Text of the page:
What it’s Really Like to be a Nurse

Nurses are the heart and soul of a hospital and at the center of care. Jeanette Gort, Telemetry Nurse at Elmhurst Hospital, and Jorge Hurtado, Clinical Resource Team Nurse with Edward Hospital, share why they picked this profession and what it’s really like to work as a nurse.

Why did you choose nursing for your career?
Jeanette: When I was younger, I helped take care of my grandma. It sparked an interest in being there for people in need.
Jorge: After I graduated high school, there was a downturn in the economy. I wanted a stable career and I found that in healthcare. My sister was in school to be a nurse so I decided to follow in her footsteps.

What does nursing mean to you?
Jeanette: For me, it’s being a natural-born caregiver. When patients come in, they’re scared and in pain and it’s rewarding to develop a relationship and be able to help them and their families.
Jorge: Nurses help guide patients and families through the healthcare experience. We coordinate care and provide emotional and moral support.

What are the biggest challenges nurses face?
Jeanette: People sometimes think that nurses only care for one patient. But we’re often caring for multiple patients – all at different stages in their journey. For example, one patient might be happy because he is getting ready to check out and go home. Another might be upset after getting an unexpected diagnosis. Nurses need to meet each of these patients where they’re at.
Jorge: Healthcare is constantly evolving and there is a lot of pressure and responsibility placed on nurses. We are looked at as the ones to coordinate care between patients and providers and satisfy all of these groups when they have conflicting needs.

What is the most rewarding aspect of nursing?
Jeanette: I love connecting with patients. I make a point of finding out something about them outside of why they are at the hospital. It’s so rewarding to get to know patients and help them calm down or allay their fears. We can help them make the changes they need to make to have a better outcome in the future.
Jorge: Nurses are in a unique place to guide patients and families through some of their worst times and be an advocate for them. It’s rewarding to see patients make progress. You can see how they evolve and get better. Our work really touches lives.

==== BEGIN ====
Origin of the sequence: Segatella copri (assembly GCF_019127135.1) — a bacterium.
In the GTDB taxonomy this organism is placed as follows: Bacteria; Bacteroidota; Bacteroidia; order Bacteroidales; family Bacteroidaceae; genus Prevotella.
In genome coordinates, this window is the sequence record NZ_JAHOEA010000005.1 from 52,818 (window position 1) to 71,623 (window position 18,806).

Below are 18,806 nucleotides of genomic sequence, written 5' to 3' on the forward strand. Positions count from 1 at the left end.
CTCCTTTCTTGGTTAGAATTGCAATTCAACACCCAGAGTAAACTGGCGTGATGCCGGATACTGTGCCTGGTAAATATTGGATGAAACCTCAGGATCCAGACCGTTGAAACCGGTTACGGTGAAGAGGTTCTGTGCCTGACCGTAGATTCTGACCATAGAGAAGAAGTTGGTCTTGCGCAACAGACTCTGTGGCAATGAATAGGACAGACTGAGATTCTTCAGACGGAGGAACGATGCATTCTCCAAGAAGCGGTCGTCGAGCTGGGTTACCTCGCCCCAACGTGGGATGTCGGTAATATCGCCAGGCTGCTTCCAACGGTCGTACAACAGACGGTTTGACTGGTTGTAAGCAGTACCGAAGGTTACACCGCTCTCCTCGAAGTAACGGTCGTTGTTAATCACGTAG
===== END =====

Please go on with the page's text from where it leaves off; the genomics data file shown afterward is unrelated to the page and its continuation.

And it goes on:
What is a typical day like for a nurse?
Jeanette: The basics are the same each day: Come into work and start doing vitals, tests and medications. But outside of that, every day is different. Patients are coming and going and often have a change in status. Something people don’t always realize is that nurses are also educators. We educate patients on going home and medications they’ll need to take as well as help their families learn what to do. We’re constantly looking for changes in patients to alert doctors, watching for lab results and answering call lights. All this goes into every 12-hour shift.
Jorge: In nursing, no two days are alike. There are constant changes in the everyday. Although we can anticipate a lot, there are a lot of adjustments we need to make as the day goes on.

How does nursing improve patient care?
Jeanette: Nurses are the eyes and ears for physicians. They might only see a patient once or twice a day but we’re with them 24/7. Every nurse has had a patient where they see a subtle change and then it turns into a serious situation. We see these changes as they happen and can get the interventions done. We can prevent bad outcomes because we see things as they happen and can help patients get the appropriate care right away.
Jorge: Like Jeanette was saying, we get to know our patients really well and can notice those subtle changes. We can walk in a room and notice something isn’t right. We’re constantly adjusting and because we’re at the heart of the hospital, we can help piece together care to get a good outcome.

How nursing is different at Edward-Elmhurst Health?
Jeanette: Our voices are heard and we are part of the decision-making process. Nurses can make a difference here. Our tagline is “It’s personal” and it rings true. We’re trained and empowered to give each patient personalized care.
Jorge: The culture here is different from other places where I’ve worked. Those in management are responsive and supportive and they make sure we are up to date on everything. We also rely on each other to get through the tough days. The teamwork and camaraderie are something that needs to be applauded.

To learn more about nursing at Edward-Elmhurst Health, visit us online.